Do parents hold bad schools accountable with their feet? Evidence from a quality revealing intervention in Indonesia

Abstract

School choice is expected to improve school quality if parents choose schools for their children based on school performance. The idea is that schools need to satisfy parent demands in order to attract enough students to avoid school closure. I test whether parents’ school preferences respond to changes in exam scores, an important signal of school performance for parents, using unique preference data from centralized school admission systems in several districts. I exploit a computer-based testing intervention that made exam scores better reflect actual school quality and that resulted in large changes in the scores. I also test whether school closure is a credible threat. This requires better-performing schools to have enough capacity for students that no longer want to go to the low-performing schools.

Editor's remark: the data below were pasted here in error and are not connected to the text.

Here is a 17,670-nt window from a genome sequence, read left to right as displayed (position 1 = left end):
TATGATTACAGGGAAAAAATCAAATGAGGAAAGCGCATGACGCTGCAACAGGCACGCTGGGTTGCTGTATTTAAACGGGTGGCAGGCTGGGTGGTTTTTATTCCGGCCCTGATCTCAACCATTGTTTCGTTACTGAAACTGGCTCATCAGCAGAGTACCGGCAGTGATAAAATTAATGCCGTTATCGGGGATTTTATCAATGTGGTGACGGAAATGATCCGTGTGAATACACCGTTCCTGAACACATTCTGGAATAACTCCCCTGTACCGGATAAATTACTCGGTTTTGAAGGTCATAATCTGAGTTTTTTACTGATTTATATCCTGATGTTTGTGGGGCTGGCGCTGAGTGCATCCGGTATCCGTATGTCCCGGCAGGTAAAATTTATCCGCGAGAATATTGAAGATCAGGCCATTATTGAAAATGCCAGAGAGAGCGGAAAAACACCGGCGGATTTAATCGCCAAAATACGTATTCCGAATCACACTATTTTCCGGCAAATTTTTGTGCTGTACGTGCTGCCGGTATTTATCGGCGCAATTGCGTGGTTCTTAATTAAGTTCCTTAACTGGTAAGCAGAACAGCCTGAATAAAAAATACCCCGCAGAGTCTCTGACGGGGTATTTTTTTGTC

The data used in this project were taken from the Telkom SIAP PPDB Online Portal. To limit the risk of privacy breach and personal data accessibility of the students, the data were pseudonymized and encrypted. Access to the data on network storage was restricted and raw data were deleted after use.

Emilie Berkhout
Emilie Berkhout
PhD Candidate

Specialized in impact evaluations in low- and middle-income countries.